Tsaoko fruits

Chinese: 草果

Pinyin: Cǎo Guǒ

Parts used: Dried ripe fruit

TCM category: Aromatic herbs that transform Dampness

TCM nature: Warm

TCM taste(s): Pungent

Meridian affinity: SpleenStomach

Scientific name: Amomum tsao-ko

Other names: Caoguo

Use of tsaoko fruits (Cǎo Guǒ) in TCM

Please note that you should never self-prescribe TCM ingredients. A TCM ingredient is almost never eaten on its own but as part of a formula containing several ingredients that act together. Please consult a professional TCM practitionner, they will be best able to guide you.

Preparation: Dry fry the fruit until the outer skin is yellow and swollen and remove the skin. Crush before use.

Dosage: 3-6g.

Main actions according to TCM*: Dries and warm Cold-Dampness, removes phlegm and treats malaria

Primary conditions or symptoms for which tsaoko fruits may be prescribed by TCM doctors*: Abdominal pain Abdominal colic Vomiting Malaria Constipation

Common TCM formulas in which tsaoko fruits are used*:

Key TCM concepts behind tsaoko fruits' properties

In Traditional Chinese Medicine (TCM), tsaoko fruits are plants that belong to the 'Aromatic herbs that transform Dampness' category. This category of herbs resolves a TCM condition called 'Cold Damp Stagnation', especially as it affects the Stomach and Spleen. In modern medicine this often translates into symptoms such as distended chest and abdomen, lack of appetite, nausea and vomiting

As suggested by its category tsaoko fruits are plants that are Warm in nature. This means that tsaoko fruits tend to help people who have too much "cold" in their body, although with less effect than a plant that would be Hot in nature. Balance between Yin and Yang is a key health concept in TCM. Those who have too much cold in their body are said to either have a Yin excess (because Yin is Cold in nature) or a Yang deficiency (Yang is Hot in Nature). Depending on your condition tsaoko fruits can help restore a harmonious balance between Yin and Yang.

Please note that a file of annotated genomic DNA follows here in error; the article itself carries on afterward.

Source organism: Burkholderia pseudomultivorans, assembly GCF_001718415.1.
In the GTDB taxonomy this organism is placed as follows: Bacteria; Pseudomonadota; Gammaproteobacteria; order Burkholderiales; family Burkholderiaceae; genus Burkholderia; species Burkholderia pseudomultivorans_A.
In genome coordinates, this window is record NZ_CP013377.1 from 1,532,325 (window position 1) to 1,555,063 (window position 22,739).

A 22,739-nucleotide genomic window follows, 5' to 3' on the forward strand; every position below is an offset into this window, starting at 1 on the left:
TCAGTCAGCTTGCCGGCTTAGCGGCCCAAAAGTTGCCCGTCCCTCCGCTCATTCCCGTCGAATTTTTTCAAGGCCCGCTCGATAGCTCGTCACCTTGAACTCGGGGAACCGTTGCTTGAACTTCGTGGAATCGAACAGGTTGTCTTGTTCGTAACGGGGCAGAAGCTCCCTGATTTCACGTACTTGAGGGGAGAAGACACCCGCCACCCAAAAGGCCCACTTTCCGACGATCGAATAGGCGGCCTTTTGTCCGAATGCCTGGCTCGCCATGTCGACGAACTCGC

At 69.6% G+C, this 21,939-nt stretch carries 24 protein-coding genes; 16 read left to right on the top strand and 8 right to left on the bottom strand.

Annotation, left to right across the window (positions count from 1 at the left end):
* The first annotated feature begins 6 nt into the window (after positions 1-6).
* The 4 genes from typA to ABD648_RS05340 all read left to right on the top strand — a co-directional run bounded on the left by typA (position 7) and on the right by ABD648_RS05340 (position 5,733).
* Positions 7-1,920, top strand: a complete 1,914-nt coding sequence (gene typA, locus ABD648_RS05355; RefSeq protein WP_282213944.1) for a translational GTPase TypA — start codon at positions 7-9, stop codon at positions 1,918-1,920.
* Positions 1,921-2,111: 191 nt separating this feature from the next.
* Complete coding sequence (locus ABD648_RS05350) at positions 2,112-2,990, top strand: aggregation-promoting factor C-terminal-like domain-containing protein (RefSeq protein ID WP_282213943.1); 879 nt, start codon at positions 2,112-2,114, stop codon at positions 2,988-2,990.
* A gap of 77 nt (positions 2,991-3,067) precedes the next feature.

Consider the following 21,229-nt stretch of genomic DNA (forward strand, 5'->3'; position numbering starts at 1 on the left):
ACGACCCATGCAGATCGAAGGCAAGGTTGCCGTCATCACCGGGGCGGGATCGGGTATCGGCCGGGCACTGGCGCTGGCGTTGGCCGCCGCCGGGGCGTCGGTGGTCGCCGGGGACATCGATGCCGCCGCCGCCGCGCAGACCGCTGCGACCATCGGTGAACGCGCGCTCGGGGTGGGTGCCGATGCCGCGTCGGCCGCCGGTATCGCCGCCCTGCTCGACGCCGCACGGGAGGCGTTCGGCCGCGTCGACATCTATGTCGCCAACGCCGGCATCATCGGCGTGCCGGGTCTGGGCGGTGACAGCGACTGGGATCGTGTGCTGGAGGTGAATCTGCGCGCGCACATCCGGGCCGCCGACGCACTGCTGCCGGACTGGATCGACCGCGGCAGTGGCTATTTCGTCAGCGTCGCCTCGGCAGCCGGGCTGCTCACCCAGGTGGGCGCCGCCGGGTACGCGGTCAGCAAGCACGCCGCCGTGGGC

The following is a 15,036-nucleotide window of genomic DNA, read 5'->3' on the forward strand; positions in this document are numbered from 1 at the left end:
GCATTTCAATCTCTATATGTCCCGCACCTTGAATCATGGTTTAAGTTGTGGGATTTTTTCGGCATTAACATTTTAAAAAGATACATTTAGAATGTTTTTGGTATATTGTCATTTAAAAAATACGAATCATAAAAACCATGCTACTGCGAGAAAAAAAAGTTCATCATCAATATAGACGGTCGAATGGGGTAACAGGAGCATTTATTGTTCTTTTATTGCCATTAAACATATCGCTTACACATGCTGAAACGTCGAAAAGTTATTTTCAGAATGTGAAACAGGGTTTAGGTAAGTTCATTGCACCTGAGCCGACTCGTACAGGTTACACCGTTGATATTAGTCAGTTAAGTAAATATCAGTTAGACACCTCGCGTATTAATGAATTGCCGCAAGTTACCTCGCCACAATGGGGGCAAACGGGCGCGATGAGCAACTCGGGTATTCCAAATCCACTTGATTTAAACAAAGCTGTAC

Tsaoko fruits also taste Pungent. The so-called "five elements" theory in Chinese Medicine states that the taste of TCM ingredients is a key determinant of their action in the body. Pungent ingredients like tsaoko fruits tend to promote the circulations of Qi and body fluids. That's why for instance someone tends to sweat a lot when they eat spicy/pungent food.

The tastes of ingredients in TCM also determine what organs and meridians they target. As such tsaoko fruits are thought to target the Spleen and the Stomach. In TCM the Spleen assists with digestion, blood coagulation and fluid metabolism in the body. The Stomach on the other hand is responsible for receiving and ripening ingested food and fluids. It is also tasked with descending the digested elements downwards to the Small Intestine.

Research on tsaoko fruits

Constituents of Amomum tsao-ko showed strong radical scavenging and antioxidant activities1

Sources:

1. TS Martin, H Kikuzaki, M Hisamoto et al. (2000). "Constituents of Amomum tsao-ko and their radical scavenging and antioxidant activities". Journal of the American Oil Chemists' Society. 77: 667. https://doi.org/10.1007/s11746-000-0107-4

Use of tsaoko fruits as food

Tsaoko fruits are also eaten as food.